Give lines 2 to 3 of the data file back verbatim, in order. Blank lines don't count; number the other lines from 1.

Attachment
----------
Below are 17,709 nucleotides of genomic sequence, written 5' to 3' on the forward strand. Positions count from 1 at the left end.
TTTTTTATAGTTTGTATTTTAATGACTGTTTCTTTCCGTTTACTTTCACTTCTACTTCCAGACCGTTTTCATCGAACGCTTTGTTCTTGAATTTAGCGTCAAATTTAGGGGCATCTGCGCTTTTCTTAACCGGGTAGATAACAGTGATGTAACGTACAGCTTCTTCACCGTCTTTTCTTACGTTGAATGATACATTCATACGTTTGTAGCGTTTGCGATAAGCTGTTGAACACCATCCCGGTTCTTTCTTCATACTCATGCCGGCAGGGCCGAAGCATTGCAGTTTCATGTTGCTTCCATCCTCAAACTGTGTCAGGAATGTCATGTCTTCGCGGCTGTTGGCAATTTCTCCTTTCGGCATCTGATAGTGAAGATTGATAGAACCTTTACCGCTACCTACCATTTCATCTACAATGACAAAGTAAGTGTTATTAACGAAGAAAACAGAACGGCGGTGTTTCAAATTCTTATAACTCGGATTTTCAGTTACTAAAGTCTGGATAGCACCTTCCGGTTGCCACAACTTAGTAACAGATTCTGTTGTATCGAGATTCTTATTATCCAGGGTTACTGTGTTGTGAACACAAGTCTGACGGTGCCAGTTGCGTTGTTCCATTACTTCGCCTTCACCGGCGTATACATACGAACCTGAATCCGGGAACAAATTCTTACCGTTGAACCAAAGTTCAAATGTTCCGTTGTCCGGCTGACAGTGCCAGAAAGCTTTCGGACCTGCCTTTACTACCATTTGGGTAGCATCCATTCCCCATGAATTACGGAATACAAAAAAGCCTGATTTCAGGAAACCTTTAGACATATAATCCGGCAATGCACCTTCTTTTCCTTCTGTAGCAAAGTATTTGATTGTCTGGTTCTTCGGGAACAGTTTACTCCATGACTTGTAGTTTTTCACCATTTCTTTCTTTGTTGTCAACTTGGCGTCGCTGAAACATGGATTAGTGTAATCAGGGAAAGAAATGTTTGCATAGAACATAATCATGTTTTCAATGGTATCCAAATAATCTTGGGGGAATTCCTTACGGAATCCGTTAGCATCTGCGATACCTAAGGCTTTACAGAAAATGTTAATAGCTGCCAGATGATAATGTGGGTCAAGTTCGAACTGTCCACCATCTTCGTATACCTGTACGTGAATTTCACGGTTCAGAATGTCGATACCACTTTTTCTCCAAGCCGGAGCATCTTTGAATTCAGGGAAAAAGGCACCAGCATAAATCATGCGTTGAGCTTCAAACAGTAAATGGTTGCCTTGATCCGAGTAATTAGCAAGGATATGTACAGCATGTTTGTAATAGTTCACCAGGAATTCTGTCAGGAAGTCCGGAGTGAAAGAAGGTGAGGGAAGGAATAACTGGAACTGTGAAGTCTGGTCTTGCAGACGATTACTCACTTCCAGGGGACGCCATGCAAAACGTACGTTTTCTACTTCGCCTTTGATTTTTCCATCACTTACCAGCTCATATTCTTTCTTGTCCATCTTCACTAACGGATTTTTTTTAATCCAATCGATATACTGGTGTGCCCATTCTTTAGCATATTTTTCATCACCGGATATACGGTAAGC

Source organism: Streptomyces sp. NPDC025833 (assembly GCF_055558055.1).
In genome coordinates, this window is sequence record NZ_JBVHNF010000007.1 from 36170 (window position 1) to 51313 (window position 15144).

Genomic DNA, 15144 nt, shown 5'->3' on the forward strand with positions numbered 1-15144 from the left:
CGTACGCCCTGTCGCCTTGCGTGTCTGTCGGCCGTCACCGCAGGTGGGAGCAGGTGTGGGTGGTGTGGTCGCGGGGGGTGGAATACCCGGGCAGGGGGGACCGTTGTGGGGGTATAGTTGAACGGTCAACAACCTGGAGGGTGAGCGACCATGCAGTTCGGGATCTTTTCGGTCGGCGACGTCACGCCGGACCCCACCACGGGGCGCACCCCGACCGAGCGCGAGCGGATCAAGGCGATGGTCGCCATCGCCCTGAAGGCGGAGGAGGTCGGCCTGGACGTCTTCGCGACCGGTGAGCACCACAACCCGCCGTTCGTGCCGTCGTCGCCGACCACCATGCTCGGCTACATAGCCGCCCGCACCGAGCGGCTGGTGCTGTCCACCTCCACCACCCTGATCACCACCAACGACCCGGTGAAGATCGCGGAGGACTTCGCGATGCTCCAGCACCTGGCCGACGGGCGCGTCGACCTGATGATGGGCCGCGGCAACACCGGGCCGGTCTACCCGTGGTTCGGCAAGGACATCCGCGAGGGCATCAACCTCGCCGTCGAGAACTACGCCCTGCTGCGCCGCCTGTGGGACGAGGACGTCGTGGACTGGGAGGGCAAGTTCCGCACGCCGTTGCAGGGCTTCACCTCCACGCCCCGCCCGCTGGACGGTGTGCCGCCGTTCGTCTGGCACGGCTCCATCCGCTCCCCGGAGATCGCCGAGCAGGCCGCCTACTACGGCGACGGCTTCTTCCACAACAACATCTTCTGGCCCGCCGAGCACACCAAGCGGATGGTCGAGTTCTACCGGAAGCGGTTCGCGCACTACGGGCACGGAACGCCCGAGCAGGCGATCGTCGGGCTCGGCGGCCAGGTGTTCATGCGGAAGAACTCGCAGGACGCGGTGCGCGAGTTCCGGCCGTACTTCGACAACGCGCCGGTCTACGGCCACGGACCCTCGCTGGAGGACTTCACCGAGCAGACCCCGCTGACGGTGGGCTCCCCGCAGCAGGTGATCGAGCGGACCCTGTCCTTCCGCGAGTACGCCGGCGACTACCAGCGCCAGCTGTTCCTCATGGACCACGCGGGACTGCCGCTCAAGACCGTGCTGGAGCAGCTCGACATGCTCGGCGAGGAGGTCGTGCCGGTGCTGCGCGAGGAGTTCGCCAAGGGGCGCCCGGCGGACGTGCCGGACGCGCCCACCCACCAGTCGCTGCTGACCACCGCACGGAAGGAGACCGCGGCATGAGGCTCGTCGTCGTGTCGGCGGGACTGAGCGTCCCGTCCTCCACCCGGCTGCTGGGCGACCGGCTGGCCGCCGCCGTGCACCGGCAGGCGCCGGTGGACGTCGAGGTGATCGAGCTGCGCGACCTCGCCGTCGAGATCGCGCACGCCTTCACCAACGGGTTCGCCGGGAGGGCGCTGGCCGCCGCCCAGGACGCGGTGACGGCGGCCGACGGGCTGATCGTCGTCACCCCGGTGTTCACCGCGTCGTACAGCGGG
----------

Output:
TTTTTTATAGTTTGTATTTTAATGACTGTTTCTTTCCGTTTACTTTCACTTCTACTTCCAGACCGTTTTCATCGAACGCTTTGTTCTTGAATTTAGCGTCAAATTTAGGGGCATCTGCGCTTTTCTTAACCGGGTAGATAACAGTGATGTAACGTACAGCTTCTTCACCGTCTTTTCTTACGTTGAATGATACATTCATACGTTTGTAGCGTTTGCGATAAGCTGTTGAACACCATCCCGGTTCTTTCTTCATACTCATGCCGGCAGGGCCGAAGCATTGCAGTTTCATGTTGCTTCCATCCTCAAACTGTGTCAGGAATGTCATGTCTTCGCGGCTGTTGGCAATTTCTCCTTTCGGCATCTGATAGTGAAGATTGATAGAACCTTTACCGCTACCTACCATTTCATCTACAATGACAAAGTAAGTGTTATTAACGAAGAAAACAGAACGGCGGTGTTTCAAATTCTTATAACTCGGATTTTCAGTTACTAAAGTCTGGATAGCACCTTCCGGTTGCCACAACTTAGTAACAGATTCTGTTGTATCGAGATTCTTATTATCCAGGGTTACTGTGTTGTGAACACAAGTCTGACGGTGCCAGTTGCGTTGTTCCATTACTTCGCCTTCACCGGCGTATACATACGAACCTGAATCCGGGAACAAATTCTTACCGTTGAACCAAAGTTCAAATGTTCCGTTGTCCGGCTGACAGTGCCAGAAAGCTTTCGGACCTGCCTTTACTACCATTTGGGTAGCATCCATTCCCCATGAATTACGGAATACAAAAAAGCCTGATTTCAGGAAACCTTTAGACATATAATCCGGCAATGCACCTTCTTTTCCTTCTGTAGCAAAGTATTTGATTGTCTGGTTCTTCGGGAACAGTTTACTCCATGACTTGTAGTTTTTCACCATTTCTTTCTTTGTTGTCAACTTGGCGTCGCTGAAACATGGATTAGTGTAATCAGGGAAAGAAATGTTTGCATAGAACATAATCATGTTTTCAATGGTATCCAAATAATCTTGGGGGAATTCCTTACGGAATCCGTTAGCATCTGCGATACCTAAGGCTTTACAGAAAATGTTAATAGCTGCCAGATGATAATGTGGGTCAAGTTCGAACTGTCCACCATCTTCGTATACCTGTACGTGAATTTCACGGTTCAGAATGTCGATACCACTTTTTCTCCAAGCCGGAGCATCTTTGAATTCAGGGAAAAAGGCACCAGCATAAATCATGCGTTGAGCTTCAAACAGTAAATGGTTGCCTTGATCCGAGTAATTAGCAAGGATATGTACAGCATGTTTGTAATAGTTCACCAGGAATTCTGTCAGGAAGTCCGGAGTGAAAGAAGGTGAGGGAAGGAATAACTGGAACTGTGAAGTCTGGTCTTGCAGACGATTACTCACTTCCAGGGGACGCCATGCAAAACGTACGTTTTCTACTTCGCCTTTGATTTTTCCATCACTTACCAGCTCATATTCTTTCTTGTCCATCTTCACTAACGGATTTTTTTTAATCCAATCGATATACTGGTGTGCCCATTCTTTAGCATATTTTTCATCACCGGATATACGGTAAGC

Source organism: Streptomyces sp. NPDC025833 (assembly GCF_055558055.1).